I just had to write to tell you how much I love you and care for you.
Yesterday, I saw you walking and laughing with your friends; I hoped that soon you'd want Me to walk along with you, too. So, I painted you a sunset to close your day and whispered a cool breeze to refresh you. I waited; you never called. I just kept on loving you.
As I watched you fall asleep last night, I wanted so much to touch you. I spilled moonlight onto your face trickling down your cheeks as so many tears have. You didn't even think of me; I wanted so much to comfort ...view middle of the document...
I really wanted to go hear what Mr. Scott had to say but was a little apprehensive about announcing anything to my youth group about the event since it was going to be held at a Baptist church. I had a feeling someone would get offended if I promoted it. So, instead of any announcement in the main worship assembly, at the end of my Sunday school class I made mention of the event, told my high school kids I'd be going and invited anyone to ride with me who wanted to go.
I expected to take two or three kids in my truck. Instead I ended up having to fire up the White House Church of Christ van as 11 of us made the short trek to Two Rivers.
I wish I could have recorded the looks on the faces of everyone we passed in the parking lot at Two Rivers as our van, with all its Church of Christ lettering, motored to a resting place. Shock. Disbelief. Happiness. I'd be a rich man if I had a dime for every person I saw mouthing the words, "Church of Christ???" as we passed.
I guess we broke traditional protocol, but we had a face-to-face meeting with God we would never have had if we hadn't.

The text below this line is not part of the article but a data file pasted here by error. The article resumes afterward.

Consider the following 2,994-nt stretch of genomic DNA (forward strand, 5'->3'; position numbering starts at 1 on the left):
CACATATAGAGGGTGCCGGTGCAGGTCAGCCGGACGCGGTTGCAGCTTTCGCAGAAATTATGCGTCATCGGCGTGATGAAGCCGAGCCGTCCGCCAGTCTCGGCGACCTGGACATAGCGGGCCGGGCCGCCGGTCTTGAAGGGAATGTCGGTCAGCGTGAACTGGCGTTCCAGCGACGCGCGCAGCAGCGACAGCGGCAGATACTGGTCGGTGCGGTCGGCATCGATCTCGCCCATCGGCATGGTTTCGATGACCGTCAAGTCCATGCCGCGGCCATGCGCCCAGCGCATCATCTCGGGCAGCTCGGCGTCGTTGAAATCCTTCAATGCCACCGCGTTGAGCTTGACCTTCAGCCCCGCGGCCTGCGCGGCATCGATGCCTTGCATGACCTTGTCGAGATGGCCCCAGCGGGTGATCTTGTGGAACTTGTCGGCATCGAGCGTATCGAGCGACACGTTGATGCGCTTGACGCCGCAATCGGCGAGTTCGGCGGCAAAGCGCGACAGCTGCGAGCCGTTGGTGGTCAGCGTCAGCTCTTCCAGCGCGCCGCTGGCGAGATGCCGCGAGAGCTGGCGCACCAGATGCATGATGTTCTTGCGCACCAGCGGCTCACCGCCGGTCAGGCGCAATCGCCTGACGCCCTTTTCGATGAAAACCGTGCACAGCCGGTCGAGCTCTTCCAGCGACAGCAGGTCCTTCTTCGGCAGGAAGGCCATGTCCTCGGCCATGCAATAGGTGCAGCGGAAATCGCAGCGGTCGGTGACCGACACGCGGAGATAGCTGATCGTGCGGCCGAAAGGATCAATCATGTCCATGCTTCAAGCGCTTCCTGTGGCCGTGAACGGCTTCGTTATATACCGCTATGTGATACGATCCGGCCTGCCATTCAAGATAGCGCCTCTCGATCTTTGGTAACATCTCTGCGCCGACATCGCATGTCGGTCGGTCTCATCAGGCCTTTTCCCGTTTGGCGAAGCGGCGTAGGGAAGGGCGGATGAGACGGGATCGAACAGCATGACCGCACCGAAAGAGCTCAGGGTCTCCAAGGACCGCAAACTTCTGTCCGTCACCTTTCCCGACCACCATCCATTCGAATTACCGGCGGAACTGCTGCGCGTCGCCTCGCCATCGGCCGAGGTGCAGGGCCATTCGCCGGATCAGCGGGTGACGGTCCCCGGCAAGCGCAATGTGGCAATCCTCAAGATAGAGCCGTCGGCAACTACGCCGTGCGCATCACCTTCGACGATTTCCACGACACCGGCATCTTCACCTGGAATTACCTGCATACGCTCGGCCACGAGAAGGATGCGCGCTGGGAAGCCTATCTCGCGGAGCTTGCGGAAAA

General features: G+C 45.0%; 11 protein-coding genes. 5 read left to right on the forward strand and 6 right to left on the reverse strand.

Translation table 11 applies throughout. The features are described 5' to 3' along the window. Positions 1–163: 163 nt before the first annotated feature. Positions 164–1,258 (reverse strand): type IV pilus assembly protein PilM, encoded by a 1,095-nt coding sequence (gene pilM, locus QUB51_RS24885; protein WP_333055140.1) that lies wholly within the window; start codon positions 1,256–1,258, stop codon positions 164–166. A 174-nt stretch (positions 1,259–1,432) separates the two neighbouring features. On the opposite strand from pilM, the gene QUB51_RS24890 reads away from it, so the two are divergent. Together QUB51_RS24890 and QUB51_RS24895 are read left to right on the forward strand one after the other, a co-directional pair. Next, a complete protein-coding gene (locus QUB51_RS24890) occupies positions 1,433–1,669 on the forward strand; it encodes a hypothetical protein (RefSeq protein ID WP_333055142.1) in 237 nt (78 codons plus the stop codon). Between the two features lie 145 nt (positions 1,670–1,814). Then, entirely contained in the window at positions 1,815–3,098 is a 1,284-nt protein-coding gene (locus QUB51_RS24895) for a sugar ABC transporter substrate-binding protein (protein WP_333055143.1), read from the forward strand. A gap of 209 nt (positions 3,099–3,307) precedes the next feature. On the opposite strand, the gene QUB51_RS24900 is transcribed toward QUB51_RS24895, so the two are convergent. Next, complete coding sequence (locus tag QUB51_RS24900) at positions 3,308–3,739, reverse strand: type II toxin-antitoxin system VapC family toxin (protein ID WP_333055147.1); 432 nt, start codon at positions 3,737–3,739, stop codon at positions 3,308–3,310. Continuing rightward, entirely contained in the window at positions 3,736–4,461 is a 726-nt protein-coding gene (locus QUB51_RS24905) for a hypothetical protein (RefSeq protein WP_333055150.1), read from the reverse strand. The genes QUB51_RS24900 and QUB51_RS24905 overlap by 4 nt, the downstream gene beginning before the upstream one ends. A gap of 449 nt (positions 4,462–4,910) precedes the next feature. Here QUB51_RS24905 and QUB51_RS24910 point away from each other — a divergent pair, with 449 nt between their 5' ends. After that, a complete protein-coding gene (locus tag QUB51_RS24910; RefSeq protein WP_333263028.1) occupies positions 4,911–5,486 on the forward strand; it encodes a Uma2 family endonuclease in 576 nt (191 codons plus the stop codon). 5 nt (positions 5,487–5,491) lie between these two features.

The service was unbelievable. Just five short months after the April 20 tragedy, Mr. Scott shared the "untold" stories from Columbine, the stories the liberal media may never tell, the stories he has dedicated every waking moment of the rest of his life to sharing. He talked at length about the 12 students, including his daughter Rachel, who left this world on April 20.
Of the 12 students who died, eight professed to be Christians.
As Dylan Klebold and Eric Harris (the two gunmen) came down the hill behind the school to begin their assault, their first target was Mark Taylor. At the very moment bullets pierced Mark's body, he was witnessing to two of his friends about his relationship with Jesus Christ.
They next turned their guns on Rachel. Three weeks earlier Rachel had witnessed to Dylan and Eric and warned them about the violent video games to which they seemed to be addicted. Their first shot hit Rachel in the leg. A second plowed through her backpack into her midsection, knocking her to the ground. One of the gunmen walked over to where Rachel lay face down, still alive. He pulled her up by the hair of her head and asked, "Do you still believe in God?"
"You know that I do," Rachel managed to reply.
Immediately after her reply a bullet entered her temple.
Mr. Scott shared the story of John Tomlin, another victim. John had been on mission trips to Mexico and was hungry to do more. During each school day he decided to do something small in hopes it might cause someone to think about spiritual things. He left his Bible open in the dash of his truck.
At 4 a.m. one morning after the tragedy, Mr. Scott looked around as he was beginning an interview with NBC's Maria Shriver and noticed a circle of people around John's truck, talking about the Bible in the dash.
Mr. Scott spoke of his son, Craig, who escaped death after...